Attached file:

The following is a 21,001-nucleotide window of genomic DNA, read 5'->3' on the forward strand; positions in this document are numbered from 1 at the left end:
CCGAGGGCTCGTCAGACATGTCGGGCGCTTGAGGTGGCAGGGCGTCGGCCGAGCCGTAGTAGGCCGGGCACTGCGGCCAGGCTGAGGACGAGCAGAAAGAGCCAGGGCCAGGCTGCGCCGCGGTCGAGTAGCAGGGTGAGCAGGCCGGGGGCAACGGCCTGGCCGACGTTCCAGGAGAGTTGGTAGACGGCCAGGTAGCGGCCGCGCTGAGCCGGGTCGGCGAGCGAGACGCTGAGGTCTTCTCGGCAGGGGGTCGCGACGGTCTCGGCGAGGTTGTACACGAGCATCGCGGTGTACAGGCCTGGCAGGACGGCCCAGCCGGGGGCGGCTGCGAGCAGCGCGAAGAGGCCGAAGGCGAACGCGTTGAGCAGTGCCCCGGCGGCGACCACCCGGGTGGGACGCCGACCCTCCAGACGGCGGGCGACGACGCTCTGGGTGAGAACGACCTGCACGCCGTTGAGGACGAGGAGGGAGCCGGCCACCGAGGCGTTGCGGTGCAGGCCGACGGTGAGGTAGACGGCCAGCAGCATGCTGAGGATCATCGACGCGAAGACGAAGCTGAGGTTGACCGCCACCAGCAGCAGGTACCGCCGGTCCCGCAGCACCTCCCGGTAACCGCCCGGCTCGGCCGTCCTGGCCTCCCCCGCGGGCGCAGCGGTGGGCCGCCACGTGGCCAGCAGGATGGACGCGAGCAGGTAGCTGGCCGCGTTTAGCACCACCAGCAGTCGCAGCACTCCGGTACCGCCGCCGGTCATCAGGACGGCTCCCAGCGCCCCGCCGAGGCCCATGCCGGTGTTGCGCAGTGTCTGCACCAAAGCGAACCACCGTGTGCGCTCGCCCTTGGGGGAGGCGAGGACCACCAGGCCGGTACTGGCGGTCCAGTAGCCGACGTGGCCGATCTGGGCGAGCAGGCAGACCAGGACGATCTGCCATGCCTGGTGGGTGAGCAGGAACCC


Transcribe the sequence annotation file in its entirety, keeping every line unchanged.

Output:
The following is a 21,001-nucleotide window of genomic DNA, read 5'->3' on the forward strand; positions in this document are numbered from 1 at the left end:
CCGAGGGCTCGTCAGACATGTCGGGCGCTTGAGGTGGCAGGGCGTCGGCCGAGCCGTAGTAGGCCGGGCACTGCGGCCAGGCTGAGGACGAGCAGAAAGAGCCAGGGCCAGGCTGCGCCGCGGTCGAGTAGCAGGGTGAGCAGGCCGGGGGCAACGGCCTGGCCGACGTTCCAGGAGAGTTGGTAGACGGCCAGGTAGCGGCCGCGCTGAGCCGGGTCGGCGAGCGAGACGCTGAGGTCTTCTCGGCAGGGGGTCGCGACGGTCTCGGCGAGGTTGTACACGAGCATCGCGGTGTACAGGCCTGGCAGGACGGCCCAGCCGGGGGCGGCTGCGAGCAGCGCGAAGAGGCCGAAGGCGAACGCGTTGAGCAGTGCCCCGGCGGCGACCACCCGGGTGGGACGCCGACCCTCCAGACGGCGGGCGACGACGCTCTGGGTGAGAACGACCTGCACGCCGTTGAGGACGAGGAGGGAGCCGGCCACCGAGGCGTTGCGGTGCAGGCCGACGGTGAGGTAGACGGCCAGCAGCATGCTGAGGATCATCGACGCGAAGACGAAGCTGAGGTTGACCGCCACCAGCAGCAGGTACCGCCGGTCCCGCAGCACCTCCCGGTAACCGCCCGGCTCGGCCGTCCTGGCCTCCCCCGCGGGCGCAGCGGTGGGCCGCCACGTGGCCAGCAGGATGGACGCGAGCAGGTAGCTGGCCGCGTTTAGCACCACCAGCAGTCGCAGCACTCCGGTACCGCCGCCGGTCATCAGGACGGCTCCCAGCGCCCCGCCGAGGCCCATGCCGGTGTTGCGCAGTGTCTGCACCAAAGCGAACCACCGTGTGCGCTCGCCCTTGGGGGAGGCGAGGACCACCAGGCCGGTACTGGCGGTCCAGTAGCCGACGTGGCCGATCTGGGCGAGCAGGCAGACCAGGACGATCTGCCATGCCTGGTGGGTGAGCAGGAACCC